System category metrics
Agent Memory Consumption Warnings Agent Restarts Baseline Partition Size Backup Errors Checksum Errors Client Segments Count Client Segments Missing Client Segments Missing Rate Communication Errors Connection Errors Connections Started Connections Dropped CPU1 Temperature CPU2 Temperature CPU Core 1 Utilization CPU Core 2 Utilization CPU Core 3 Utilization CPU Core 4 Utilization CPU Core 5 Utilization CPU Core 6 Utilization CPU Core 7 Utilization CPU Core 8 Utilization CPU Utilization Database Load Errors Database Load Time Database Partition Usage Database Records Loaded Datastore Inode Usage Datastore Partition Usage Day Partition Size Excessive Data Volume FxV Bytes Transmitted FxV Discards FxV Hits Transmitted Hour Partition Size Log Partition Usage Memory Consumption Warnings Memory Utilization Metric Table Entries Metric Table Size Minute Partition Size Monthly Partition Size OS Partition Usage Packet Drop Rate Packet Errors Packet Errors - Port 1 Packet Errors - Port 2 Packet Errors - Port 3 Packet Errors - Port 4 Packet Errors - Port 5 Packet Errors - Port 6 Packet Errors - Port 7 Packet Errors - Port 8 Packets Captured Packets Captured – Port 1 Packets Captured – Port 2 Packets Captured – Port 3 Packets Captured – Port 4 Packets Captured – Port 5 Packets Captured – Port 6 Packets Captured – Port 7 Packets Captured – Port 8 Packets Dropped Packets Dropped – Port 1 Packets Dropped – Port 2 Packets Dropped – Port 3 Packets Dropped – Port 4 Packets Dropped – Port 5 Packets Dropped – Port 6 Packets Dropped – Port 7 Packets Dropped – Port 8 Packets Processed Packets Processed – Port 1 Packets Processed – Port 2 Packets Processed – Port 3 Packets Processed – Port 4 Packets Processed – Port 5 Packets Processed – Port 6 Packets Processed – Port 7 Packets Processed – Port 8 RAID Array Degraded Relation Table Entries Relation Table Size Resource Table Entries Resource Table Size SiteMinder Errors Server Segments Count Server Segments Missing Server Segments Missing Rate SOAP Error Rate SOAP Errors SOAP Message Count SOAP XML Errors SSL Connection Errors SSL Connections Released SSL Connections Started SSL Connection Error Rate Swap Partition Usage System Temperature Tmp Partition Usage Total Table Size Value Count Table Entries Value Count Table Size Weekly Partition Size

Command Processing Time

How much time does the back end spend processing the command?

The Command Processing Time metric includes all the time spent processing the command at the back end. This time includes the Command Initial Response Time.

The following example is a common interaction between a client and server, where the data being sent by the server does not fit in a single packet.

Here, the arrows represent packets crossing the network. The first packet carries the request from the client to the server. The two packets from the server carry the response containing the HTML results from running request.asp (3000 bytes long).

As shown in the previous section, Command Initial Response Time is calculated by finding the time difference between the request packet arriving at the server, and the response packet leaving the server. Command Processing Time includes this initial response time (TimeB – TimeA) plus the time taken to transmit all of the response packets (TimeC – TimeB).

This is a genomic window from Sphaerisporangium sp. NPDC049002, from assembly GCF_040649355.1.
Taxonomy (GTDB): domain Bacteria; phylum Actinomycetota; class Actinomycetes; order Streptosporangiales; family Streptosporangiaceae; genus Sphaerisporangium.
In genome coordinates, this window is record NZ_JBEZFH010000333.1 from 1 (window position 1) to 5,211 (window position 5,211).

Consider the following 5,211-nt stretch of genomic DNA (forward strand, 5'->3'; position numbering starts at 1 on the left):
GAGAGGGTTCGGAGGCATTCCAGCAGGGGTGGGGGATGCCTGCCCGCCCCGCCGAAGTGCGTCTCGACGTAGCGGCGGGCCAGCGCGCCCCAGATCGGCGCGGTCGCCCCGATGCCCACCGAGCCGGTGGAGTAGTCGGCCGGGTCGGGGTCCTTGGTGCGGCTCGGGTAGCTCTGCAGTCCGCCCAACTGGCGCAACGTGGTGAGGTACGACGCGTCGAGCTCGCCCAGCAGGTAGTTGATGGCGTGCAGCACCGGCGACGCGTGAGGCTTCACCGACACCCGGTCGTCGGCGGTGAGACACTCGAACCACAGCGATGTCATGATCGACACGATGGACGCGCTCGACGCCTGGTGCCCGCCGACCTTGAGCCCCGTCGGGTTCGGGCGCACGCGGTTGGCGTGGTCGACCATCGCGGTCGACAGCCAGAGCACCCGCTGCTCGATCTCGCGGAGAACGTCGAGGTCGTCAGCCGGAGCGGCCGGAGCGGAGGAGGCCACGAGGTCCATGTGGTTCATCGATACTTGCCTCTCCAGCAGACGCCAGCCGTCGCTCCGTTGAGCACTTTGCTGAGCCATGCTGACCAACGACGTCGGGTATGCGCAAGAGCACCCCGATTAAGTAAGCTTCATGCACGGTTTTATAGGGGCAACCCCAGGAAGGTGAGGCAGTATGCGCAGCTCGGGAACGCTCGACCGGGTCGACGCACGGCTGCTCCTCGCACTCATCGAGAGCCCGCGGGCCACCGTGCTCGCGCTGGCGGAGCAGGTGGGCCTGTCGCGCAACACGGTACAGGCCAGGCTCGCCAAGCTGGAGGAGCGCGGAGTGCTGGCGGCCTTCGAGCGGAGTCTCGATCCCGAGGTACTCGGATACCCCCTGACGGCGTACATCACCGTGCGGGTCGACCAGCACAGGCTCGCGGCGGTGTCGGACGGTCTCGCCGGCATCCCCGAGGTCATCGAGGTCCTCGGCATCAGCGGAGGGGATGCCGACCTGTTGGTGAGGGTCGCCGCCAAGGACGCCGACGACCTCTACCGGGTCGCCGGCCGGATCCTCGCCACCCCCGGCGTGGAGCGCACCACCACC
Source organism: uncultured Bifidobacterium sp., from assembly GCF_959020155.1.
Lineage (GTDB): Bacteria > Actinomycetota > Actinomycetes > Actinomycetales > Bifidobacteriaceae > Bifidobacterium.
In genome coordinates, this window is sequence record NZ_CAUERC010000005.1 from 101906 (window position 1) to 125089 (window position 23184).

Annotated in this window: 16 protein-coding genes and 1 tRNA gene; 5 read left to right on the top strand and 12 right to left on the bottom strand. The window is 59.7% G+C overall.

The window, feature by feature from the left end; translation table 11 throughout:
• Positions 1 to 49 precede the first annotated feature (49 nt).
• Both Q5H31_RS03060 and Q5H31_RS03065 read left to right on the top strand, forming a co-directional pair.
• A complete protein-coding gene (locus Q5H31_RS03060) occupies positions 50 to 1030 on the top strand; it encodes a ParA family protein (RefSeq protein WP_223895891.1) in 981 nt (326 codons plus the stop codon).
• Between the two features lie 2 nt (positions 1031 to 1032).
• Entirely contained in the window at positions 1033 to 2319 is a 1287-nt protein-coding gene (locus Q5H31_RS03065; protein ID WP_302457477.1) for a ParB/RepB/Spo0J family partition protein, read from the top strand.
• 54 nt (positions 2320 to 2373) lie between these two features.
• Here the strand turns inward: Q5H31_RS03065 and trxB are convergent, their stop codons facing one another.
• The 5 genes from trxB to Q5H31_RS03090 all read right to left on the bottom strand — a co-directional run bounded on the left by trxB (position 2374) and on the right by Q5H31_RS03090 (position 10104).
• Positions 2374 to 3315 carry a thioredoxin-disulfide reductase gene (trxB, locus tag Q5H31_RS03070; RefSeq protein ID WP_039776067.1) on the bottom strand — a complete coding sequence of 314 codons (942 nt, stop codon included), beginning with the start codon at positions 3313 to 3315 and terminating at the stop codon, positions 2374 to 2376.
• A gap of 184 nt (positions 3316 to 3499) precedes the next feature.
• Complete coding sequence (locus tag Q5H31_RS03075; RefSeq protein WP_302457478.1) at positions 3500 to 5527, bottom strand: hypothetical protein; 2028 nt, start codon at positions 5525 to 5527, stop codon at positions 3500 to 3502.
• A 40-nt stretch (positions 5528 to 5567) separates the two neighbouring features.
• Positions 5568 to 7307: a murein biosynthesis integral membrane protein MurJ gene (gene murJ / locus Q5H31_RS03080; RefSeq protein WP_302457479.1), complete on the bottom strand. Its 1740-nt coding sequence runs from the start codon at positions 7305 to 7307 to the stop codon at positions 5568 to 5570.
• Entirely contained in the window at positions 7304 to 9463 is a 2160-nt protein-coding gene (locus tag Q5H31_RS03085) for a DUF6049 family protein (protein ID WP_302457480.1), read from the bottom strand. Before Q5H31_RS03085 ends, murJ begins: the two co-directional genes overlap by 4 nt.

Command Processing Time = TimeC – TimeB + Command Initial Response Time
or
Command Processing Time = TimeC – TimeA

The following example shows a more complicated interaction between a client and server, where the response data leaving the server must be sent in more than one burst. Each burst of data consists of two data packets. For more information, see Understanding server bursts.

Here, the server needs to wait for an acknowledgement (ACK) from the client between bursts. Once it receives an ACK for the first burst, it can send the next burst of data (C).

Since the Command Processing Time metric deals with what occurs at the back end, it includes the Command Initial Response Time, but does not include time required client-side activities (i.e., creating and sending an ACK). Thus, Command Processing Time here is command processing time 1 + command processing time 2.

This calculation holds true for commands that return even more content shown in the above example. All this means is there will be more bursts sent from the server, in which case, the processing time for each will be measured and added together.

The TCP protocol limits how much data the server can send in a burst without receiving an acknowledgement (ACK) from the client. This maximum amount of data the server can send is called the TCP window size. This window size is negotiated between the client and server when the TCP connection is established, and is used for congestion control on the network. (In the example used in the previous section, the TCP window size was 3000 bytes.)

As the server sends data, it reduces the TCP window size by the amount of data that was sent. As the client ACKs data, the server can increase its current window size by the amount of data ACKed. So long as the server continually receives ACKs from the client, its TCP window will remain “open,” allowing it to continue to send data. However, if there is congestion or delays on the network, the server will continue to send data until its window size is 0, which means the window is “closed.” At that point, the server must stop sending data and wait for an ACK from the client.